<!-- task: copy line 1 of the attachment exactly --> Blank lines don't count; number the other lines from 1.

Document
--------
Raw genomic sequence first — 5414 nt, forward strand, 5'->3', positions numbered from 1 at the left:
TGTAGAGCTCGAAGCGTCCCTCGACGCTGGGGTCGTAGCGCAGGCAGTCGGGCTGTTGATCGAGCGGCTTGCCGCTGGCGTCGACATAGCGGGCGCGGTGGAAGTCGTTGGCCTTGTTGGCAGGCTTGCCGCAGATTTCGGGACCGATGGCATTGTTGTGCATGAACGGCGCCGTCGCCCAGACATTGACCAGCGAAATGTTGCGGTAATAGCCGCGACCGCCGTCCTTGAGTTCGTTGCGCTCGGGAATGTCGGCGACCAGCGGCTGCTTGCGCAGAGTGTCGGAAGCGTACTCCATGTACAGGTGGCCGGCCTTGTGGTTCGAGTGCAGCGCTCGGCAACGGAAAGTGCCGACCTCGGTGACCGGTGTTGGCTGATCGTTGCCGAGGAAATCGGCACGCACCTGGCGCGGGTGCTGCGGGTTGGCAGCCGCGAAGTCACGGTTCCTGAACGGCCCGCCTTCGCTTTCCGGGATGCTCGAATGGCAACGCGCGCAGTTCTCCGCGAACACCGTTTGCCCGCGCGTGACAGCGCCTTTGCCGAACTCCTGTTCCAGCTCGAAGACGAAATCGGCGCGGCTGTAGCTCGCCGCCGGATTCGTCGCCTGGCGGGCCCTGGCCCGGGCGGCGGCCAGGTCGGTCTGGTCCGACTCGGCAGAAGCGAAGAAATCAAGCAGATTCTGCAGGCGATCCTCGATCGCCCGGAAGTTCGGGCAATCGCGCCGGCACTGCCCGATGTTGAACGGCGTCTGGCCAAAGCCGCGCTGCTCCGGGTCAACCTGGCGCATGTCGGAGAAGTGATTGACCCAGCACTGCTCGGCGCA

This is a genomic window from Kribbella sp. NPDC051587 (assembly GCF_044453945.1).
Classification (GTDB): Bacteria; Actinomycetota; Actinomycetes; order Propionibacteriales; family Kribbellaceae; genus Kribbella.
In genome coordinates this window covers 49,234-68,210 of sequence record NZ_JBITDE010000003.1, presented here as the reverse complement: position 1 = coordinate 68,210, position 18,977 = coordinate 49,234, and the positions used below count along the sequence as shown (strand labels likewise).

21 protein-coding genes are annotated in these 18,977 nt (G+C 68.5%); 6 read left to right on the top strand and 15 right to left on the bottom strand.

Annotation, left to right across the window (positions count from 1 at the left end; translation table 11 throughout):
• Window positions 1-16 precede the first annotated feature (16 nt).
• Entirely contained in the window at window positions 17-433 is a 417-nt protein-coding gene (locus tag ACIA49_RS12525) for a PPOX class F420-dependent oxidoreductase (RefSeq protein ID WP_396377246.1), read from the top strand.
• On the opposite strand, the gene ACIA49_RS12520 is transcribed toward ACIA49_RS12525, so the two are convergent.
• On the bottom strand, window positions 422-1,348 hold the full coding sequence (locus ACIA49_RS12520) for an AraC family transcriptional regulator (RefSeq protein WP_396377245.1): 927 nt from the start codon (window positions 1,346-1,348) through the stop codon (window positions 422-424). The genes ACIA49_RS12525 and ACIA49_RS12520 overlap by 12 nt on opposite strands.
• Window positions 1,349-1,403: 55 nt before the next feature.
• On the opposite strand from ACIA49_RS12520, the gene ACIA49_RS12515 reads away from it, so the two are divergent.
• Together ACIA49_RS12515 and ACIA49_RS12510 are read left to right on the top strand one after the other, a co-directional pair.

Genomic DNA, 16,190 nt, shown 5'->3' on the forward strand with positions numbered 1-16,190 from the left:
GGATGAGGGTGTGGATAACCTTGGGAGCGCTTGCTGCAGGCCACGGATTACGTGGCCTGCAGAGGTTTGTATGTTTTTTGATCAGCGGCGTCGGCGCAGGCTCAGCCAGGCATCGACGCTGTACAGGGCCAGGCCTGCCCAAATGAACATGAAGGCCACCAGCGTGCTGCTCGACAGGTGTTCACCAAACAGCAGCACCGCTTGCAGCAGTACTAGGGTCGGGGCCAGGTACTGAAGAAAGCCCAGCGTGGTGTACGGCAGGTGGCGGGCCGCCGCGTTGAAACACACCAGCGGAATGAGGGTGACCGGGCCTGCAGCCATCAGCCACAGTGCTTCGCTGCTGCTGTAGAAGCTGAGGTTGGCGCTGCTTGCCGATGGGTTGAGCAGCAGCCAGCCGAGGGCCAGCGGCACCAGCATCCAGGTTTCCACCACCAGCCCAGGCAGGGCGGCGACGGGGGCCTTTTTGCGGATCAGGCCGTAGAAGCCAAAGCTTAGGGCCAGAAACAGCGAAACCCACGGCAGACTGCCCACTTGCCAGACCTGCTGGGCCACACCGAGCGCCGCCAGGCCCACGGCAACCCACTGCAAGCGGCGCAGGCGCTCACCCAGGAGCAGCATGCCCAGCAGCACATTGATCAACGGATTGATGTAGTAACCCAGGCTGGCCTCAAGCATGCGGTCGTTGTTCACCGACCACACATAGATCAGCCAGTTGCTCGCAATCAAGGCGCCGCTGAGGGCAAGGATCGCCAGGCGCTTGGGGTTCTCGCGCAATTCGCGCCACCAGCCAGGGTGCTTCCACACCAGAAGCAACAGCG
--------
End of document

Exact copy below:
Raw genomic sequence first — 5414 nt, forward strand, 5'->3', positions numbered from 1 at the left: